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Why would you mail that to us?

This story comes from about a year ago, working in a call center for a fairly large wholesale club (I’m sure you could guess it). Rather than taking calls, though, I had been handling emails sent to us by customers. One of the things we handle via email is, if someone sends us a letter by standard mail, someone in a receiving office somewhere scans the contents of that letter and sends it to us to respond by phone or email. A lot of times customers fail to provide enough info for us to ever actually contact them back, or they have doctor’s handwriting so we can’t parse their letters anyway, but we respond as much as we can.

For this particular letter, the customer stated they had found a foreign object in the store brand canned tuna. Fun, food safety issues. That’s a whole lot of extra stuff I’ve gotta do now.

… And they included that foreign object with the letter. “What?” I think as I look through the low quality black and white scan the receiving office had sent us. Sure enough, the receiving office saw fit to scan this foreign object for us as well, some sort of fleshy mass, possibly fish skin? I had no fucking clue, and the quality of the scan didn’t help.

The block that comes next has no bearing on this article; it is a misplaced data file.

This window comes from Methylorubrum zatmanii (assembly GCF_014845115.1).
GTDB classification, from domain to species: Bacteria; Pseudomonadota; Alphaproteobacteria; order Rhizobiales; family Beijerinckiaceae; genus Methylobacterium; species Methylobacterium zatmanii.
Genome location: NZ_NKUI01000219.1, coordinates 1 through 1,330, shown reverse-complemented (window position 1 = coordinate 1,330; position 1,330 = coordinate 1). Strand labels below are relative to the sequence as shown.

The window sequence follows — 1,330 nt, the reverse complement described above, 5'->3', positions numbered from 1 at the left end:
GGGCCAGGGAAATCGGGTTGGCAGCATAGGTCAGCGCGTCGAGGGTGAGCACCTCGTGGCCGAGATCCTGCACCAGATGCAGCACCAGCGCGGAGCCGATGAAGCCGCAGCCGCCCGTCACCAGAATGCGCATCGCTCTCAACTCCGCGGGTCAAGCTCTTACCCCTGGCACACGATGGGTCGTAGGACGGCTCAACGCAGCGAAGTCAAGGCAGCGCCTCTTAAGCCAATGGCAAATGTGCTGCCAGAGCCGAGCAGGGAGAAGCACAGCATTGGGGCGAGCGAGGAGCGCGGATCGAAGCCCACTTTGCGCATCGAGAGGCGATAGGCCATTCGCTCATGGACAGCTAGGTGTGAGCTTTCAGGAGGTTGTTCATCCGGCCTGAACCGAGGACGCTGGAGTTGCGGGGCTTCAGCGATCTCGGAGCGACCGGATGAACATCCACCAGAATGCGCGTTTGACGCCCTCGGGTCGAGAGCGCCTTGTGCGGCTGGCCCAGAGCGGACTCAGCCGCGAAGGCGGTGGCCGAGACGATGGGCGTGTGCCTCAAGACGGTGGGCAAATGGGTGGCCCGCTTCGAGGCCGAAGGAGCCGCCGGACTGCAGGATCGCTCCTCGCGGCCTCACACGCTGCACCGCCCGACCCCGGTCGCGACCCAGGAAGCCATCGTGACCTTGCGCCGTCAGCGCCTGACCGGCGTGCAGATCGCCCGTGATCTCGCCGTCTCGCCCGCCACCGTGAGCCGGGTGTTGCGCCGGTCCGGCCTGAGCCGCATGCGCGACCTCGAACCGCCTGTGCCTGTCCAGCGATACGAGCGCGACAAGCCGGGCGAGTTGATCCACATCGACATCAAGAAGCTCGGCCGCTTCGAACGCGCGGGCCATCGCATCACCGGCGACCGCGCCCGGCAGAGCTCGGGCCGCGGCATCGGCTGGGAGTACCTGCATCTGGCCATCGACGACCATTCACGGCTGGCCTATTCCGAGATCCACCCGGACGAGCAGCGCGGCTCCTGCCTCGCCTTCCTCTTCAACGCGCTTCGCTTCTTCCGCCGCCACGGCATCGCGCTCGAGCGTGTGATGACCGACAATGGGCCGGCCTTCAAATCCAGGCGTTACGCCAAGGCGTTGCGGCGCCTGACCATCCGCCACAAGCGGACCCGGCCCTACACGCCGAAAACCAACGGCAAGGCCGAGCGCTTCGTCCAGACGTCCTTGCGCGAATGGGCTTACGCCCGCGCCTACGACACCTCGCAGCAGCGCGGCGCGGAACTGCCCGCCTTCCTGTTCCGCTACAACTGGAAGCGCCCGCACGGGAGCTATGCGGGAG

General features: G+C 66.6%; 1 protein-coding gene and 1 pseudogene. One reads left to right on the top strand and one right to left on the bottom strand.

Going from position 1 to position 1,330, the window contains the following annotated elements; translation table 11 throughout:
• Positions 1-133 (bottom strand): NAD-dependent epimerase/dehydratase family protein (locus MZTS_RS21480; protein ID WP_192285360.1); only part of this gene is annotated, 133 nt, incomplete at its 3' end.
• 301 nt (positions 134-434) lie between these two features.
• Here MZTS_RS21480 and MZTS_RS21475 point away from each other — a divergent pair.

I call the receiving office to see if someone could take a picture of it with their phone or something so I could get a better idea. Nah, they threw that out like a week ago, it was gross. Fantastic.

I try to find an account based on the return address from the letter. No dice. We’ve got more than a hundred people with their name in our system, too. No way am I going to bother sifting through that.

In the end, the letter gets forwarded off to food safety without much getting done about it. Customer never gets a call back, and the weird fish skin mystery remains unsolved to this day.

submitted by /u/Dougboard
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Recognized potential equipment fraud because the victim is from my hometown

Not Calls, But Employee Comments